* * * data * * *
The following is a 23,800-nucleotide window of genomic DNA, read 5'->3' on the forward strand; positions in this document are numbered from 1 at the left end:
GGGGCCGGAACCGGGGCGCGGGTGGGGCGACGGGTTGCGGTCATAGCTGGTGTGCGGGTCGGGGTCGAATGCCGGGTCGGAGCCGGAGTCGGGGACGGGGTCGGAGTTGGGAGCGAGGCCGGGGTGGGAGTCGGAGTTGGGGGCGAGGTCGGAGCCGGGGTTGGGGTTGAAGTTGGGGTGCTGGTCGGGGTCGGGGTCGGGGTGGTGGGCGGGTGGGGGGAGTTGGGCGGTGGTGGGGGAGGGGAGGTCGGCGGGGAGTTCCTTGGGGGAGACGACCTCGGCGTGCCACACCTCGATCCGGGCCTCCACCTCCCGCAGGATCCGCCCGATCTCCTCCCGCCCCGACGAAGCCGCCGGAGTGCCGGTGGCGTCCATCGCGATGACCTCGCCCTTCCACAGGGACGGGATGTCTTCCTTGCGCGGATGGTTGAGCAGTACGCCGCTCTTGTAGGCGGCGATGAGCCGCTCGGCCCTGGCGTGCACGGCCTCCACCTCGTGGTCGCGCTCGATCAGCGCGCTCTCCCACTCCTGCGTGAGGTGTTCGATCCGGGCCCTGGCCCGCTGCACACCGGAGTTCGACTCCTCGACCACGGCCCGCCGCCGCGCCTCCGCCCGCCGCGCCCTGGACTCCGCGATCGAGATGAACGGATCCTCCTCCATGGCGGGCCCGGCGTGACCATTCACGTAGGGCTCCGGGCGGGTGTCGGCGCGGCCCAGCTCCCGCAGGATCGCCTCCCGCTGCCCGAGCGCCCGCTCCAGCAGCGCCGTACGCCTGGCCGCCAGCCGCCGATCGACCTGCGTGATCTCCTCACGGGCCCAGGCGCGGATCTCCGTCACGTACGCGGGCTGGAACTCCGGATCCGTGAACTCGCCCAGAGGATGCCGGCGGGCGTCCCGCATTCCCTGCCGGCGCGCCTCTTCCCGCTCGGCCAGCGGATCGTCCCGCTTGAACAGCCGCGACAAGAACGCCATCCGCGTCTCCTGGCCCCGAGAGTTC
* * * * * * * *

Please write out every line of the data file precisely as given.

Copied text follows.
The following is a 23,800-nucleotide window of genomic DNA, read 5'->3' on the forward strand; positions in this document are numbered from 1 at the left end:
GGGGCCGGAACCGGGGCGCGGGTGGGGCGACGGGTTGCGGTCATAGCTGGTGTGCGGGTCGGGGTCGAATGCCGGGTCGGAGCCGGAGTCGGGGACGGGGTCGGAGTTGGGAGCGAGGCCGGGGTGGGAGTCGGAGTTGGGGGCGAGGTCGGAGCCGGGGTTGGGGTTGAAGTTGGGGTGCTGGTCGGGGTCGGGGTCGGGGTGGTGGGCGGGTGGGGGGAGTTGGGCGGTGGTGGGGGAGGGGAGGTCGGCGGGGAGTTCCTTGGGGGAGACGACCTCGGCGTGCCACACCTCGATCCGGGCCTCCACCTCCCGCAGGATCCGCCCGATCTCCTCCCGCCCCGACGAAGCCGCCGGAGTGCCGGTGGCGTCCATCGCGATGACCTCGCCCTTCCACAGGGACGGGATGTCTTCCTTGCGCGGATGGTTGAGCAGTACGCCGCTCTTGTAGGCGGCGATGAGCCGCTCGGCCCTGGCGTGCACGGCCTCCACCTCGTGGTCGCGCTCGATCAGCGCGCTCTCCCACTCCTGCGTGAGGTGTTCGATCCGGGCCCTGGCCCGCTGCACACCGGAGTTCGACTCCTCGACCACGGCCCGCCGCCGCGCCTCCGCCCGCCGCGCCCTGGACTCCGCGATCGAGATGAACGGATCCTCCTCCATGGCGGGCCCGGCGTGACCATTCACGTAGGGCTCCGGGCGGGTGTCGGCGCGGCCCAGCTCCCGCAGGATCGCCTCCCGCTGCCCGAGCGCCCGCTCCAGCAGCGCCGTACGCCTGGCCGCCAGCCGCCGATCGACCTGCGTGATCTCCTCACGGGCCCAGGCGCGGATCTCCGTCACGTACGCGGGCTGGAACTCCGGATCCGTGAACTCGCCCAGAGGATGCCGGCGGGCGTCCCGCATTCCCTGCCGGCGCGCCTCTTCCCGCTCGGCCAGCGGATCGTCCCGCTTGAACAGCCGCGACAAGAACGCCATCCGCGTCTCCTGGCCCCGAGAGTTC